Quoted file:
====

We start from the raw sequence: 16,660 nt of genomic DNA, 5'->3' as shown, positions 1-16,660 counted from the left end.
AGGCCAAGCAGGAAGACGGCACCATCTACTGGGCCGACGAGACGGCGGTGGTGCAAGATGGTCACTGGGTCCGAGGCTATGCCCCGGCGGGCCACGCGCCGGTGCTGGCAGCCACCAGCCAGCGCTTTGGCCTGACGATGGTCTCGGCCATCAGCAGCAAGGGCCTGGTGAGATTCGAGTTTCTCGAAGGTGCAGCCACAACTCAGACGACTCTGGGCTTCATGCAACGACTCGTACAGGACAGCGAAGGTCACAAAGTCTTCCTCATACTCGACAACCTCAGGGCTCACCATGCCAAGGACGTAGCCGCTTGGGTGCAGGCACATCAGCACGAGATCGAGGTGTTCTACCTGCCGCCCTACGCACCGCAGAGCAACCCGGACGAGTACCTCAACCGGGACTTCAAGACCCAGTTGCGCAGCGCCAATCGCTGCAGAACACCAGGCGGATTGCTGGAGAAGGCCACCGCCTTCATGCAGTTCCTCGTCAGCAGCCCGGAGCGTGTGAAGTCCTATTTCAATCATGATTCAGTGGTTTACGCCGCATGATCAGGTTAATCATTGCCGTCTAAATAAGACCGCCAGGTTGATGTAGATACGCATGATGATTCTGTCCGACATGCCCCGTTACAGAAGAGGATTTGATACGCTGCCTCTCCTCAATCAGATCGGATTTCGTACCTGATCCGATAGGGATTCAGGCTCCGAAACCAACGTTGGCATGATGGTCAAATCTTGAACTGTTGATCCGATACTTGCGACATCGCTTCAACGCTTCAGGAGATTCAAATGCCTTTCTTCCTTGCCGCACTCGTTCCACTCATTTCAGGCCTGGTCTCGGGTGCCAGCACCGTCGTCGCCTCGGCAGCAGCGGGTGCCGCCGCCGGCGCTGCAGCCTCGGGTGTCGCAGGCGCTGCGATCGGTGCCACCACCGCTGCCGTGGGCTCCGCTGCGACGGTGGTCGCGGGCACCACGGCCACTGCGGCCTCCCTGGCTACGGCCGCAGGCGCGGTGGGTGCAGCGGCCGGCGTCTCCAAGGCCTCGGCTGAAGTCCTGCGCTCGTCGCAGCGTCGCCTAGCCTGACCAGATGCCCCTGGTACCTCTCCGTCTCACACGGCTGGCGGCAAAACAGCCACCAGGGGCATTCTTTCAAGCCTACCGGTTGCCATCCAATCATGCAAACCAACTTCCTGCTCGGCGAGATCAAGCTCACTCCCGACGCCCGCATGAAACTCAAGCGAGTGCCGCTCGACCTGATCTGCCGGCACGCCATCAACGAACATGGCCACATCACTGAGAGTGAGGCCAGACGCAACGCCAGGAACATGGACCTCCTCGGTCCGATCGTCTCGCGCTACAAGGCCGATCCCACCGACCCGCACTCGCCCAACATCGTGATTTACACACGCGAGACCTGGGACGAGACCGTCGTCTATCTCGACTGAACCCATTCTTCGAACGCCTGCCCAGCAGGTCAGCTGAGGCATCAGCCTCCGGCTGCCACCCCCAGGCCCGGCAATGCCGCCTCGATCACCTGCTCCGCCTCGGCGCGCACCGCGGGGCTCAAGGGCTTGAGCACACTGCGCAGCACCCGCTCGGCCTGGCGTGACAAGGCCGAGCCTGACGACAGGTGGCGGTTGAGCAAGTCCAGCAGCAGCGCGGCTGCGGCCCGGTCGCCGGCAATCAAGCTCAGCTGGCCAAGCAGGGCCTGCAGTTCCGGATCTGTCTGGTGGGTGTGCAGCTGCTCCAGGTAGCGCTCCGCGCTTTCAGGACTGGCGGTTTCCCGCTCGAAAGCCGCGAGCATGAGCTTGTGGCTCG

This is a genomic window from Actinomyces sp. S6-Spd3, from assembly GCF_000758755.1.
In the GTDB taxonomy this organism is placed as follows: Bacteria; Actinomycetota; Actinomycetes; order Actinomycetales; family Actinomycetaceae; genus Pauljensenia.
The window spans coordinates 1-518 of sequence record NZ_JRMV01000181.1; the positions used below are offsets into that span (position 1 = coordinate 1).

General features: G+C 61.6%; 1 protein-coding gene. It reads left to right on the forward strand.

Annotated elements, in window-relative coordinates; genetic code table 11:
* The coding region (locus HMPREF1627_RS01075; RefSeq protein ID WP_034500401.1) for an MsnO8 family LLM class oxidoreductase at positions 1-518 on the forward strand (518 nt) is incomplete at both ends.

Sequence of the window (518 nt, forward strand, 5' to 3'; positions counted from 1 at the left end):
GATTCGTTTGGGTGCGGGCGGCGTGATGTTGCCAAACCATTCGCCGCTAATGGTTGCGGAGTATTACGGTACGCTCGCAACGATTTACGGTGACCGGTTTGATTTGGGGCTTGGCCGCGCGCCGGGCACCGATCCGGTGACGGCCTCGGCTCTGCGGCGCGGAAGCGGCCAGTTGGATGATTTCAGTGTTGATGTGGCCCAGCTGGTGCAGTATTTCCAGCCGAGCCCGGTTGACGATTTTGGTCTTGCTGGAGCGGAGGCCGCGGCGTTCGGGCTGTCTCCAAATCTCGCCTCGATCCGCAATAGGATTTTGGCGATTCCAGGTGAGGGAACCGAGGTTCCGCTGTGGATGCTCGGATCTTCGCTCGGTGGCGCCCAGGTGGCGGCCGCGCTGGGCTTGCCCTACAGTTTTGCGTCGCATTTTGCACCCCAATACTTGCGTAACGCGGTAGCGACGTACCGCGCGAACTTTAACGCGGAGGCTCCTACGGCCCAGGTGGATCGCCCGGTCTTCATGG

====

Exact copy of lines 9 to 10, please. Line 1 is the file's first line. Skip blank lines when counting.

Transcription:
Sequence of the window (518 nt, forward strand, 5' to 3'; positions counted from 1 at the left end):
GATTCGTTTGGGTGCGGGCGGCGTGATGTTGCCAAACCATTCGCCGCTAATGGTTGCGGAGTATTACGGTACGCTCGCAACGATTTACGGTGACCGGTTTGATTTGGGGCTTGGCCGCGCGCCGGGCACCGATCCGGTGACGGCCTCGGCTCTGCGGCGCGGAAGCGGCCAGTTGGATGATTTCAGTGTTGATGTGGCCCAGCTGGTGCAGTATTTCCAGCCGAGCCCGGTTGACGATTTTGGTCTTGCTGGAGCGGAGGCCGCGGCGTTCGGGCTGTCTCCAAATCTCGCCTCGATCCGCAATAGGATTTTGGCGATTCCAGGTGAGGGAACCGAGGTTCCGCTGTGGATGCTCGGATCTTCGCTCGGTGGCGCCCAGGTGGCGGCCGCGCTGGGCTTGCCCTACAGTTTTGCGTCGCATTTTGCACCCCAATACTTGCGTAACGCGGTAGCGACGTACCGCGCGAACTTTAACGCGGAGGCTCCTACGGCCCAGGTGGATCGCCCGGTCTTCATGG